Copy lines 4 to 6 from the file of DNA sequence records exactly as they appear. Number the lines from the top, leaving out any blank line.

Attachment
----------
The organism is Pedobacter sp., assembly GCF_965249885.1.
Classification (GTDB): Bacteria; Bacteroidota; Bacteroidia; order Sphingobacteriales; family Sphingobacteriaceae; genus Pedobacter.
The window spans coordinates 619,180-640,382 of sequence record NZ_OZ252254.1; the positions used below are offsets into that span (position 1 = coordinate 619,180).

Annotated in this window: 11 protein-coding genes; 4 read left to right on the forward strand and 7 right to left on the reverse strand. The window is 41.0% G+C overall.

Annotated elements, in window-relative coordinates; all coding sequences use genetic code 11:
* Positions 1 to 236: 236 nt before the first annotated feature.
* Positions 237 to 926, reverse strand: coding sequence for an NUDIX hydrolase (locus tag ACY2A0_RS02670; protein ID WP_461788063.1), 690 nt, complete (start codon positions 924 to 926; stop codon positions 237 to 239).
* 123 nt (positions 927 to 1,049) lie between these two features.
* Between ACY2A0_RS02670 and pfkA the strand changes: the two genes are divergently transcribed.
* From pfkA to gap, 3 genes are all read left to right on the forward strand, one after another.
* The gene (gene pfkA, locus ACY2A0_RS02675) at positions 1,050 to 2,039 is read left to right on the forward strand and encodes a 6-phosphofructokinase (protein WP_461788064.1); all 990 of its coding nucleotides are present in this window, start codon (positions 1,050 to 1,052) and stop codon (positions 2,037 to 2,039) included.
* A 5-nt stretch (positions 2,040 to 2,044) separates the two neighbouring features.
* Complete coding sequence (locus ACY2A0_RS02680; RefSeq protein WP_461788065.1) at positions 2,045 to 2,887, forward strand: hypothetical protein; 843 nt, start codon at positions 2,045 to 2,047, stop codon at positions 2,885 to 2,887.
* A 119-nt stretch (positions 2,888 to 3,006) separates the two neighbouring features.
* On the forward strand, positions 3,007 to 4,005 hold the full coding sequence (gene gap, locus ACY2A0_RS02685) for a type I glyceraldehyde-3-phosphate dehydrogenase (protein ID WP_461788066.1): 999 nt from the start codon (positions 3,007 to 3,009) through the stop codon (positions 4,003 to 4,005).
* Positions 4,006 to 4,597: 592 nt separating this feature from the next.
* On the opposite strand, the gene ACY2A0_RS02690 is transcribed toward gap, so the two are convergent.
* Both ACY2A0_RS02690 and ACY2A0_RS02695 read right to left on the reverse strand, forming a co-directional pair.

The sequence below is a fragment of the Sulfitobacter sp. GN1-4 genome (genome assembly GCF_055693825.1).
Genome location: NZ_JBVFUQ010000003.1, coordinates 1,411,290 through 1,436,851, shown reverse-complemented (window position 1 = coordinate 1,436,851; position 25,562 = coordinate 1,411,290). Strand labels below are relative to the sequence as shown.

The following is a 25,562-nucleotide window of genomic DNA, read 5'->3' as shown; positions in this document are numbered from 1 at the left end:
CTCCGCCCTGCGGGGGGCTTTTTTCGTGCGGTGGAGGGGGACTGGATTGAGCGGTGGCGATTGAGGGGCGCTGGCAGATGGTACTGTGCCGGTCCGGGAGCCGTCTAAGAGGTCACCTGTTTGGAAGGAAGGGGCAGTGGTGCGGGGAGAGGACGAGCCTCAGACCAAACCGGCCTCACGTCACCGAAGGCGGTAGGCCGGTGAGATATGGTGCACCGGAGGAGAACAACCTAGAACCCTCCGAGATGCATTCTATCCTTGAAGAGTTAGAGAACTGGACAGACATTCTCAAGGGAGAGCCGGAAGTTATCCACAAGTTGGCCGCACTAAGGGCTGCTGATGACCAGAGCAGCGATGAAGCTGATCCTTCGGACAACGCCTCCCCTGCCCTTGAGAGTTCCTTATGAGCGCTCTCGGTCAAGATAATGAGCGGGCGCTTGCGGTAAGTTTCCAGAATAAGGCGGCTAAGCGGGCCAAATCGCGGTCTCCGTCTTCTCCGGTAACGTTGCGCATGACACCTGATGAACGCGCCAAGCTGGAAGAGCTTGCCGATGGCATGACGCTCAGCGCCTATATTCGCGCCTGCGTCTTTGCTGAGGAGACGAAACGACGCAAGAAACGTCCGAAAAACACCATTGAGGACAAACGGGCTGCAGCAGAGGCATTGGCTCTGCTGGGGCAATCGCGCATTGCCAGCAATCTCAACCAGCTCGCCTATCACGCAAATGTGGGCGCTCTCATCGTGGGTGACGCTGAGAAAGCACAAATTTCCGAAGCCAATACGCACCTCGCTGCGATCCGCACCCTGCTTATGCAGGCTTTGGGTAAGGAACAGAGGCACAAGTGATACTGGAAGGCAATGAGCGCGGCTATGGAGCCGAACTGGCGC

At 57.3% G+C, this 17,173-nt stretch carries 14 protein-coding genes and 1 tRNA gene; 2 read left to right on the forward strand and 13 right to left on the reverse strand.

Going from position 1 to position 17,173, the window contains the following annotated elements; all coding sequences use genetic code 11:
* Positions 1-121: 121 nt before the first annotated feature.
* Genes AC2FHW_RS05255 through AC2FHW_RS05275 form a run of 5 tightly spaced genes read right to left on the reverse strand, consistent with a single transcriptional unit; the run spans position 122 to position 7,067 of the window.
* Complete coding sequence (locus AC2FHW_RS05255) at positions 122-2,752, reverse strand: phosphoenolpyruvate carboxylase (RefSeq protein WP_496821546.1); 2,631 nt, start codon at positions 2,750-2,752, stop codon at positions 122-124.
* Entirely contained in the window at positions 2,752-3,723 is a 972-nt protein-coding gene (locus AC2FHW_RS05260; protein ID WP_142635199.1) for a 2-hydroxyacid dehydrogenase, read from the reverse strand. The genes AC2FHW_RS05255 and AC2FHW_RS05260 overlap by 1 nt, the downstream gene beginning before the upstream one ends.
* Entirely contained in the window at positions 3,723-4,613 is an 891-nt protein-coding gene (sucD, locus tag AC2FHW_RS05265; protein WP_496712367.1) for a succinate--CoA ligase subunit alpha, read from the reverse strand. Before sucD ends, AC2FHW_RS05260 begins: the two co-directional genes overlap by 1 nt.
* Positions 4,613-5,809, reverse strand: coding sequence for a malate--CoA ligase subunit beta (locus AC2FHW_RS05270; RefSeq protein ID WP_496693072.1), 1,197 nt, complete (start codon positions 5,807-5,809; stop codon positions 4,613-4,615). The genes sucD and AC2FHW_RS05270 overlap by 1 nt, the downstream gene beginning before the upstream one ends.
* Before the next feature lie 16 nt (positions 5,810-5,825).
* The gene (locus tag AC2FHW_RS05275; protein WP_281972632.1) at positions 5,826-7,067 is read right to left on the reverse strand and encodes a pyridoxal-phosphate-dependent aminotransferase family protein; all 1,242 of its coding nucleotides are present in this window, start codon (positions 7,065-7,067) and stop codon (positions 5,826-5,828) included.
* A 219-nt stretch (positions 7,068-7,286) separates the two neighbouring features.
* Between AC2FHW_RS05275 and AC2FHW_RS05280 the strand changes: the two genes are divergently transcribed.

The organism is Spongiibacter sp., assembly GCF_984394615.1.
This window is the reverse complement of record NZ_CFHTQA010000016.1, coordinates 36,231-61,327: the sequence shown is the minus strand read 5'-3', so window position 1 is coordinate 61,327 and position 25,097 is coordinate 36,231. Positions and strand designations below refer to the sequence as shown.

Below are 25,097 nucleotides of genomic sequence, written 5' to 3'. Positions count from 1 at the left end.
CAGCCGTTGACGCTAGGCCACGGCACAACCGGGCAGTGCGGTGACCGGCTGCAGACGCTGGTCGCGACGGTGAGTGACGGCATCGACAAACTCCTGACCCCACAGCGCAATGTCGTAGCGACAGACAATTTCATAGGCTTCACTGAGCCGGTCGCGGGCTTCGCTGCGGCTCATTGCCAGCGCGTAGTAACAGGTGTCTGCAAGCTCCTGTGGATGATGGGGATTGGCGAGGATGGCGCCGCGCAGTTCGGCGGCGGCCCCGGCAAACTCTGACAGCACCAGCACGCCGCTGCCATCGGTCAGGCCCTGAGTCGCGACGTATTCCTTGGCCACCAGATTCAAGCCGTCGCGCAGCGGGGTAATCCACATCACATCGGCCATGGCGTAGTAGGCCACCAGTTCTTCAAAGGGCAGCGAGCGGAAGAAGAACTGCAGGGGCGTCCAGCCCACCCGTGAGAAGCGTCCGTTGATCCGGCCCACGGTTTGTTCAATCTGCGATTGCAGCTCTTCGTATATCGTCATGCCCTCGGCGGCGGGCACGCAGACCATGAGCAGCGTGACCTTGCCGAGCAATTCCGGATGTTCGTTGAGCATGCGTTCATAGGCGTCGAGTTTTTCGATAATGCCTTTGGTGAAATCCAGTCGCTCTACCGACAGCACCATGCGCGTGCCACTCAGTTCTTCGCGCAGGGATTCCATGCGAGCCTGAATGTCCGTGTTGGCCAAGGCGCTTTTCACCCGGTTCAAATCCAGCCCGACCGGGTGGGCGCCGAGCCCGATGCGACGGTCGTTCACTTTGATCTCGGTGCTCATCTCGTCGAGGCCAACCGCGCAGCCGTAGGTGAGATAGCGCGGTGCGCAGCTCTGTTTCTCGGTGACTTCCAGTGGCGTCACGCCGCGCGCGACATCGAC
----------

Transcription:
Annotated in this window: 11 protein-coding genes; 4 read left to right on the forward strand and 7 right to left on the reverse strand. The window is 41.0% G+C overall.

Annotated elements, in window-relative coordinates; all coding sequences use genetic code 11:
* Positions 1 to 236: 236 nt before the first annotated feature.